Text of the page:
Caring for Animals is a Feminist Issue

“One of the most dangerous things that can happen to a child is to kill or torture an animal and get away with it.” Margaret Mead, anthropologist, women’s rights activist.

As  a feminist, it has been important for me to recognize animal protection laws and welfare efforts as part of my feminist mission. Studies has shown that “from 54 to 71 percent of women seeking shelter from abuse reported that their partners had threatened, injured or killed one or more family pets.” ( Also noted on the Paws website is that “(t)he FBI sees animal cruelty as a predictor of violence against people and considers past animal abuse when profiling serial killers.”

Individuals lacking compassion for animals and who use violence to exert domination lack empathy for all. Reporting animal abuse and mistreatment is critical, as this cruelty could be a sign of  a much larger and serious mental health problem. Violent attitudes toward animals in children is not “natural” or “normal,” either. It is not an exploration of limits. It is a sign that building empathetic qualities and understanding in the child is desperately needed if we want to provide him/her with all possible opportunities for a fulfilled and independent life.

When we co-habitat with animals and our domesticated pets peacefully we all get along and survive better. You can even look to the pop culture television show “Pitbulls and Parolees” for an entertaining example of the therapeutic gifts animals and humans give to one another.

For those inspired into action right now, consider in participating in The City of Alexandria’s Spring2Action 24-hour online donation event. Until 11:59pm on April 9, 2014, Spring2Action is helping Alexandria’s nonprofits raise money through drives and prizes. While there is an incredible list of nonprofits to which to donate, consider supporting King Street Cats today.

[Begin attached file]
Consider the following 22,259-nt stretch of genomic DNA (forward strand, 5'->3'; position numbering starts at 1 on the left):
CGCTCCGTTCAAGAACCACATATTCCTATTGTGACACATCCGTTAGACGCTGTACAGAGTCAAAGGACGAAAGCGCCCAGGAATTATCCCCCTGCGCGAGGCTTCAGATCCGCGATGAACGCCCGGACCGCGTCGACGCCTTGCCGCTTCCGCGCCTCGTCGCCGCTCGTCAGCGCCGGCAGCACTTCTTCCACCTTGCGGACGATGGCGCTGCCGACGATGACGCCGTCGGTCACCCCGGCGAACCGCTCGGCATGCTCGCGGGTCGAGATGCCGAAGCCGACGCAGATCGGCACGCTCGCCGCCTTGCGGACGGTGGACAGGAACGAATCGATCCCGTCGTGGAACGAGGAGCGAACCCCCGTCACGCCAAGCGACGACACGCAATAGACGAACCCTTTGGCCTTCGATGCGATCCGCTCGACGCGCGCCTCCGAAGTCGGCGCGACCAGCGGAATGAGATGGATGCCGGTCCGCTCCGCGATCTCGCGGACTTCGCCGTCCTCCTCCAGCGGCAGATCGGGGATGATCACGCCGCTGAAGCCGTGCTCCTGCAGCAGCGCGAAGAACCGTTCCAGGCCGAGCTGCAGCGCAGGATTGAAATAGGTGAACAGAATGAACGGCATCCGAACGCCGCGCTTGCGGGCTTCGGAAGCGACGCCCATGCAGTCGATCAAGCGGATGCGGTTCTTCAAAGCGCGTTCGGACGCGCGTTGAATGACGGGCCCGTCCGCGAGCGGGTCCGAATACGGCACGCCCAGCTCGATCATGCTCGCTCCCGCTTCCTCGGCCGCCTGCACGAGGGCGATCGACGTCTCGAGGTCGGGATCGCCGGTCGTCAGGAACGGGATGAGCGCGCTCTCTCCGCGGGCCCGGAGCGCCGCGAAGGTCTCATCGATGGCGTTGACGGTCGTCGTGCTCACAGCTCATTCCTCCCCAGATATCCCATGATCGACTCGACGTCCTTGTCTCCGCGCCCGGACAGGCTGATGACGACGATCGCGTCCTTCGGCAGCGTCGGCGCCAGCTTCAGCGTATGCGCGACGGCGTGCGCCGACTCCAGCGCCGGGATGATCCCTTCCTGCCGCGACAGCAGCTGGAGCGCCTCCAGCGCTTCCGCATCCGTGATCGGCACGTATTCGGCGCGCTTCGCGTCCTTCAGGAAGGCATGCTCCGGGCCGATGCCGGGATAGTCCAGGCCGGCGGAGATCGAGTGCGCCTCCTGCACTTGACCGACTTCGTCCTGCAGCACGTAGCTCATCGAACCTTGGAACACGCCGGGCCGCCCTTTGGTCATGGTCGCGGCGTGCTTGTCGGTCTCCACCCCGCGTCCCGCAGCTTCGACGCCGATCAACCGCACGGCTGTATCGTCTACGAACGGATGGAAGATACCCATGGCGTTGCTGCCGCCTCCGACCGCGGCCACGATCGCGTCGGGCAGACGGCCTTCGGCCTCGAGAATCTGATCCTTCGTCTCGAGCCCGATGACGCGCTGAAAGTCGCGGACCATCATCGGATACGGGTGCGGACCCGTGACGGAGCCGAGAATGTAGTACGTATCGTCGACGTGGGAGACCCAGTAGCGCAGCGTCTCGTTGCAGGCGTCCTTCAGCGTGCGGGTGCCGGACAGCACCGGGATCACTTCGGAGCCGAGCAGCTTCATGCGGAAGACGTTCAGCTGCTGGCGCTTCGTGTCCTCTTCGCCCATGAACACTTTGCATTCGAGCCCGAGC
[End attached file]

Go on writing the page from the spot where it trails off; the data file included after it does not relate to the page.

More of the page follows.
King Street Cats is Alexandria’s only free-roaming, no kill shelter. 100% volunteer run, KSC relies solely on donations to pay for the cats’ medical expenses, food, litter, cleaning supplies, rent, and the list goes on. Follow this link to learn more about their mission and other adorable photos of kittens. To donate today, please follow this link.

To learn more about the connections between domestic violence and abuse, here’s a short list of articles and ways to prevent abuse and treat abusers. Your tips and suggestions, as well, are always welcomed and appreciated!

In Washington DC to report animal cruelty call (202) 723-5730

Next time you are considering bringing a new pet into your family, consider adopting from a shelter or rescue, not a puppy mill or pet store. Most puppy mills and pet stores have a factory-style business method and therefore treat these living creatures as product to be distributed and sold at a profit. Read these “Six Common Misconceptions About Pet Adoption” from Petfinder.

Remember to spay or neuter your pet!

Report Cruelty by Washington Humane Society

Animal abuse is a public safety issue by Allie Phillips. 

The Animal Abuse-Human Violence Connection by PAWS

Animal Cruelty and Human Violence  by The Humane Society of The United States

Animal Cruelty and Human Violence by Cathy Kangas. Huffington Post.

Buying Versus Adopting by American Humane Association

Photo and video from King Street Cats.


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